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Listen and repeat

During coronavirus lockdown most people‘s work was on hold for a while (or still is). If you‘re still stuck at home, now might be the perfect time to learn a new business-related skill or try a new hobby that doesn’t have to do with work. Well, there is no getting around learning in interpreting! Pupils are flabbergasted, whenever I talk about my daily job routine as a freelance interpreter and tell them: "I hope you enjoy learning vocabulary!"

Interpreters are committed to lifelong learning per se, because every assignment, every topic is new and must be prepared conscientiously. We need to translate technical terms in real time, as we don’t have the opportunity to look it up in the dictionary. But how can you make everyday learning easier? Research shows that there are different types of learners who learn in different ways. I personally rely on a mixture of everything, so it doesn’t get boring ;-)

THE 4 LEARNING TYPES

Auditory learning
Auditory learning is the process of learning through speaking and listening. An auditory learner learns by sound, so I usually tend to record my glossaries on my iPhone (Voice Memos app) - similar to audio language courses: English or French vocabulary, pause, German vocabulary; and then I put my headphones on and test myself on the train or in the car. Also, I often search for footage of guest speakers at the event I was booked for - if you have never dealt with Ugandan English before, you should first "listen in", otherwise you may quickly break out in a sweat when interpreting! But there are also many opportunities to learn a new language. I am currently attending an Italian course and can only warmly recommend switching your sat nav to the appropriate language - it always amazes me how quickly certain phrases stick with me, and I soak up the correct intonation like a sponge. There are also countless podcasts in various languages to keep fit, e.g. on the BBC for English, Radio France for French or Radio Colonia for Italian.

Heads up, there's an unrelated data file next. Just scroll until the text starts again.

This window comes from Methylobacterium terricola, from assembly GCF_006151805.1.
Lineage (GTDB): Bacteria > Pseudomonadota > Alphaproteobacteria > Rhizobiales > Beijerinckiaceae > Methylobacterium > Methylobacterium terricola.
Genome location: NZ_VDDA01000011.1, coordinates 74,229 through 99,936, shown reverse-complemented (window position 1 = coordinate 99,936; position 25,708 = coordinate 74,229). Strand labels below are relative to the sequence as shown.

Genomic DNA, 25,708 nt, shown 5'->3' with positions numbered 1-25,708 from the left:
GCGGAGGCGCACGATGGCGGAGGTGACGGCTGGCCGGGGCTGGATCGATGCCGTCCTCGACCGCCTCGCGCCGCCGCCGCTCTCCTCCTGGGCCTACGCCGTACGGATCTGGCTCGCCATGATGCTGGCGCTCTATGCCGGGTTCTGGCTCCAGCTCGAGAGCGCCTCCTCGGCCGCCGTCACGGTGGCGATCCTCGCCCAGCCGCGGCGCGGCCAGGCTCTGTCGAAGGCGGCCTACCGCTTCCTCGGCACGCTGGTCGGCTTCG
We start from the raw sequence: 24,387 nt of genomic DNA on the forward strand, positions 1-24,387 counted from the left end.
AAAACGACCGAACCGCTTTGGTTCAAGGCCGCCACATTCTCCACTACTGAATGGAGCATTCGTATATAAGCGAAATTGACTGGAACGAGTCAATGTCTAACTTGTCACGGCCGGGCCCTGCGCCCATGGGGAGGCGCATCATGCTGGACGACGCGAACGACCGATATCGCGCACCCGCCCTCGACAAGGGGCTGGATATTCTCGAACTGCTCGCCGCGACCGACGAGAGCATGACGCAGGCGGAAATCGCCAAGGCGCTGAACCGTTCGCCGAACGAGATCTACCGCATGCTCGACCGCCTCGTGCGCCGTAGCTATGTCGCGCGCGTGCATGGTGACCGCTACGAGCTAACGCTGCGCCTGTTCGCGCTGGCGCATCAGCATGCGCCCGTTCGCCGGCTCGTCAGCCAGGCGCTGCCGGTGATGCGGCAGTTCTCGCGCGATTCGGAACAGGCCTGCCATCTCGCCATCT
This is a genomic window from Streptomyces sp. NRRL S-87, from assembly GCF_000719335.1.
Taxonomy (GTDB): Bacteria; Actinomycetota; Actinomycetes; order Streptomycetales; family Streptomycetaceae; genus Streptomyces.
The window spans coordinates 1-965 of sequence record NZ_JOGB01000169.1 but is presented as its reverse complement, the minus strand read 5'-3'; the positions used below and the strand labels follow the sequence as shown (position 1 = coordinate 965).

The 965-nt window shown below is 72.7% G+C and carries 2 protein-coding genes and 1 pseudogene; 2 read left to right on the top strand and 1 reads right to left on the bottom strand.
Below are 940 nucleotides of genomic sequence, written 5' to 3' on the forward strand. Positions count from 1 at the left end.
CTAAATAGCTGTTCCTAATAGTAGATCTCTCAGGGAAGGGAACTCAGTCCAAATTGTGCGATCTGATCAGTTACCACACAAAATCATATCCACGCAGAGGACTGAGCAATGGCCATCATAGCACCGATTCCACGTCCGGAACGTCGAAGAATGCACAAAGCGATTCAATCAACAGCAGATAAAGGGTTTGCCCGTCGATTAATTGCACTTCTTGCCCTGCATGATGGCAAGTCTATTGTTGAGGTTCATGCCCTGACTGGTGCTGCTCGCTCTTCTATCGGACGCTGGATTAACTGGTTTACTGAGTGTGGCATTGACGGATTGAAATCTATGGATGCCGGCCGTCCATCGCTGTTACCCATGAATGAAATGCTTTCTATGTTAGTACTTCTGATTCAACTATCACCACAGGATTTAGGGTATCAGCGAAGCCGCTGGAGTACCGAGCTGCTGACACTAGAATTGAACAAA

Visual learning
Visual learners use more pictures and images that have information in them. I usually ask clients for company brochures or a demonstration (and explanation!) of a machine on site, so that I can better understand how they work. Also, I fairly often find demo films on my clients’ websites - this also helps with understanding and preparation.

Communicative learning
Sometimes, when my head’s just full, I give my colleague a call. Since we will be sitting in the same booth, we’re sharing the same glossary as well. All it takes is just some small talk about the event, a few questions about the topic-specific vocabulary or the exchange of tried and tested mnemonic devices, and then I’m good to go again. Because when I explain something to someone else or when they give me an explanation, my brain will form new connections. Gone is the chaos in my head! Besides, it's good to hear that colleagues also have a learning blockade sometimes ;-)

Kinaesthetic learning
Kinaesthetic learners are the physical ones that remember things best when they use their hands and are very good at learning through movement. So, the best thing, of course, is when I can get some hands-on experience: when I get to use the hair straightener at a hairdressers’ trade fair, look through the viewfinder when a new digital camera is introduced or test the stock removal of abrasives at a grinding workshop. This quickly helps to answer most questions and makes interpreting much easier. I always write down new words and expressions instead of just listening to them - preferably with pen and paper and not on my iPad. I find that it sticks better in my head that way...

I hope that these tips will help you, too, in your field. And never forget: learning can be really fun.

Happy learning!